At last he reached the place where he thought he could eat them with no one seeing or hearing, and cautiously he opened the sack, and reached in to take out the first bird. With a cry he withdrew his front leg, covered with scratches and with a branch of the thorn entangled in his fur.
“They have tricked me!” he screamed. “Who put these thorns in my bag and let out the gulls?”
He knew the answer to this at once, for only the mother bird could have done it. So, leaving the bag on the ground, he hurried back to the lakeside, to the place where the gull had had her nest. But of course it was not there and peering across the lake the fox saw what looked like the mother gull sweeping down to a nest with food for her chicks. The fox was determined to have his revenge, but could see no way of getting across to the other side of the lake.
All night long he lay on the shore trying to decide on a plan to get the better of the gulls, and when morning came, he thought he had one. “I will drink and drink and drink,” he said to himself, `until the lake is dry and then I can go across on the mud and seize those little gulls again.’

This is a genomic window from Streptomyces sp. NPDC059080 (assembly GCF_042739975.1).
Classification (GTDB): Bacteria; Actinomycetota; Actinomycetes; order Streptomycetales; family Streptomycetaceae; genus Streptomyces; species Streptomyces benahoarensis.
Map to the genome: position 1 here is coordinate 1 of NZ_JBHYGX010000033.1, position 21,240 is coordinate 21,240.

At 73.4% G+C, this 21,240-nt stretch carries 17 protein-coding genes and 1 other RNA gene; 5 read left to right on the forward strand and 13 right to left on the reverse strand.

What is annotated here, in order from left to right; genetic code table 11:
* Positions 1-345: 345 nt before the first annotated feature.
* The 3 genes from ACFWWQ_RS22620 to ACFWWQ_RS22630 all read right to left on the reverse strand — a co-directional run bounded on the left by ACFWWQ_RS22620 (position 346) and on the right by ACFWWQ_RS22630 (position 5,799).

So he lay down at the edge of the lake and drank, swallowing the muddy water as fast as he could. Gradually he swelled, and soon he was feeling most uncomfortable. Bigger and bigger grew his body, and still he went on drinking. “There can’t be much water left now,” he puffed, his eyes half closed, and his body swollen to six times its normal size.
Gasping and gurgling, he swallowed a few more mouthfuls, and then “Crack!”, the sound of a loud explosion filled the air. The fox had drunk so much water that he had burst and now lay dead on the shore of the lake.
Across the water the gulls heard the strange noise, and the mother flew off to see what it was all about.
“The fox is dead, my children,” she cried happily when she returned. “Now we need have no fear that he will try to take you away again.”
So the gulls lived happily and peacefully beside the lake until the children learned to fly and could go off and have families of their own.